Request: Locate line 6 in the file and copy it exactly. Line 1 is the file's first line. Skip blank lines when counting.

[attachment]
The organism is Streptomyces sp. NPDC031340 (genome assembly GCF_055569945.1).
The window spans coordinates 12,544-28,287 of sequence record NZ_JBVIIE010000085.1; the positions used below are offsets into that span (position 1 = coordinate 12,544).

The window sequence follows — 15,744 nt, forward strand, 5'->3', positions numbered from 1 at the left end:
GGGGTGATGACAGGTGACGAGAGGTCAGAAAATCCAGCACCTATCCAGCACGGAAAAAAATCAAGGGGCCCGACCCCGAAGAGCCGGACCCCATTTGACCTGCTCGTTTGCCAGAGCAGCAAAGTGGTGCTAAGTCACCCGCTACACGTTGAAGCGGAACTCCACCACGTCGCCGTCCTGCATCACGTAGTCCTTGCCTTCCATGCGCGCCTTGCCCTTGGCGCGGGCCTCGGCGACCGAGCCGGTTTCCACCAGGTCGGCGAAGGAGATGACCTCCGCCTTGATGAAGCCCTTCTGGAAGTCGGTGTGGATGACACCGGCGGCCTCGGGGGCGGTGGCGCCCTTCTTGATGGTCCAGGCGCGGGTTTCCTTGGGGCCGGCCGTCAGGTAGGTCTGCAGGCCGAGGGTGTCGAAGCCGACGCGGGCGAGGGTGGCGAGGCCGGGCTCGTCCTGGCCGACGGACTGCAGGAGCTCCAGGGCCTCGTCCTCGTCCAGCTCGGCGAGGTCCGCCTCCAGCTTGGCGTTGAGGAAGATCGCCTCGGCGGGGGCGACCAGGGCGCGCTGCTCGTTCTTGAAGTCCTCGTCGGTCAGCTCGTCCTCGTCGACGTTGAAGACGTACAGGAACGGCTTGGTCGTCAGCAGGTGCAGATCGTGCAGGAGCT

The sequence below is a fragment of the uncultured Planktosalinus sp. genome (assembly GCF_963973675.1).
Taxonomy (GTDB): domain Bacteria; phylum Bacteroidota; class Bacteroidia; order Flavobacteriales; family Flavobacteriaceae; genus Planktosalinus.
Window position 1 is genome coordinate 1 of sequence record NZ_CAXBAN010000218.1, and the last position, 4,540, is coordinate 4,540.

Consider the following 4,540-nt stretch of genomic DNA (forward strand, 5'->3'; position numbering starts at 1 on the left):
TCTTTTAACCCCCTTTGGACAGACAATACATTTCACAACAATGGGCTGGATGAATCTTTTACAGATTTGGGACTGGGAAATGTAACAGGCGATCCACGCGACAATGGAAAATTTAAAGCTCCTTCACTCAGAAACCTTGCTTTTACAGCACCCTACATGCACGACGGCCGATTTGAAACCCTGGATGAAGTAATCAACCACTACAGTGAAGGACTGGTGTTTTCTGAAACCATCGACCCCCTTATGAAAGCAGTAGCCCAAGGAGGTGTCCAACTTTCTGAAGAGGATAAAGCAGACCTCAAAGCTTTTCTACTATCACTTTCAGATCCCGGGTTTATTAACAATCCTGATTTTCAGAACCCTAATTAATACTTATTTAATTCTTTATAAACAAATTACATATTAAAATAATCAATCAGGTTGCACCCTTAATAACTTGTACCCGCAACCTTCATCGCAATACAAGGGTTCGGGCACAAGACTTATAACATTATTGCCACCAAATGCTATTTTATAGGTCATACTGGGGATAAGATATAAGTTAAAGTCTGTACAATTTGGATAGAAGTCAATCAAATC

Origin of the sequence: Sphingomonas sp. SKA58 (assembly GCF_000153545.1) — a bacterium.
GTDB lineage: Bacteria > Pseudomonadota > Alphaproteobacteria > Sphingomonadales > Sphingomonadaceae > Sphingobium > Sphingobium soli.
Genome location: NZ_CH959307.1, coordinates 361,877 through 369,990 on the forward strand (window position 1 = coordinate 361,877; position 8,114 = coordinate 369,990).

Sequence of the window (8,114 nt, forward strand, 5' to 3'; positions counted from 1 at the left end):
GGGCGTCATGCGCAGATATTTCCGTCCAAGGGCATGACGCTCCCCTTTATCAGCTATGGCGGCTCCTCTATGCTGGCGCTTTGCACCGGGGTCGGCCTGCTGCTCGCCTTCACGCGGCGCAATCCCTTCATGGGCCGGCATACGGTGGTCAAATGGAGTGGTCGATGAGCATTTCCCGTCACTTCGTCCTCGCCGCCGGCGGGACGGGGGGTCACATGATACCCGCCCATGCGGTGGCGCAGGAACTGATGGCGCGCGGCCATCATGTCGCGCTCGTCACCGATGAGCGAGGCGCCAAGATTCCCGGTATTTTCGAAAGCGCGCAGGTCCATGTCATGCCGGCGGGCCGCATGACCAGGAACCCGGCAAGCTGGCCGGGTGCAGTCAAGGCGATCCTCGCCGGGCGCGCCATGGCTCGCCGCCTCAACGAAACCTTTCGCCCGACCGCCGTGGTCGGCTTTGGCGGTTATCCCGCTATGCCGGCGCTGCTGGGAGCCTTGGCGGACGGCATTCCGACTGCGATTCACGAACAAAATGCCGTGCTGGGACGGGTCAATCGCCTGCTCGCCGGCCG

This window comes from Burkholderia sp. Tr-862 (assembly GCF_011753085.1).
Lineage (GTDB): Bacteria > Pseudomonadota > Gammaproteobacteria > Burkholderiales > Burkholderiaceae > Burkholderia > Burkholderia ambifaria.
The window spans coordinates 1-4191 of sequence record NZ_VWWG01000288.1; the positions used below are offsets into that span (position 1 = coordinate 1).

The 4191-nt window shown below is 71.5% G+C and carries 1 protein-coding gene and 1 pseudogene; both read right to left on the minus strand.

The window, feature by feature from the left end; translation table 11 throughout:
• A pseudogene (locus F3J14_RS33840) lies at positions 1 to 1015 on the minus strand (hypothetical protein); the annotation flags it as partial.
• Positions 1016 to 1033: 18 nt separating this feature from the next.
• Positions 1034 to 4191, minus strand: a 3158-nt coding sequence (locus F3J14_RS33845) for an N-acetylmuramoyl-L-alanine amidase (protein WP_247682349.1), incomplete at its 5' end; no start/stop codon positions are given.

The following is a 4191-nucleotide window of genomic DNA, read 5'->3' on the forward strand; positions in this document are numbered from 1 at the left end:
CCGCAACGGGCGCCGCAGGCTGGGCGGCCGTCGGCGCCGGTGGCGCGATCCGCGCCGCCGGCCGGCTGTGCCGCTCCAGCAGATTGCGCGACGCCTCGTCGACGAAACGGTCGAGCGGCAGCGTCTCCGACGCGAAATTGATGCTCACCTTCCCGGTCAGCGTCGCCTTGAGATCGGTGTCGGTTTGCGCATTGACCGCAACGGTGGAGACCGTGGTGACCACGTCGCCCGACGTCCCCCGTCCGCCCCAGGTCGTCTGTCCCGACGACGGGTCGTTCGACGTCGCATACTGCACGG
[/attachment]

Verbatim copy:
Taxonomy (GTDB): domain Bacteria; phylum Bacteroidota; class Bacteroidia; order Flavobacteriales; family Flavobacteriaceae; genus Planktosalinus.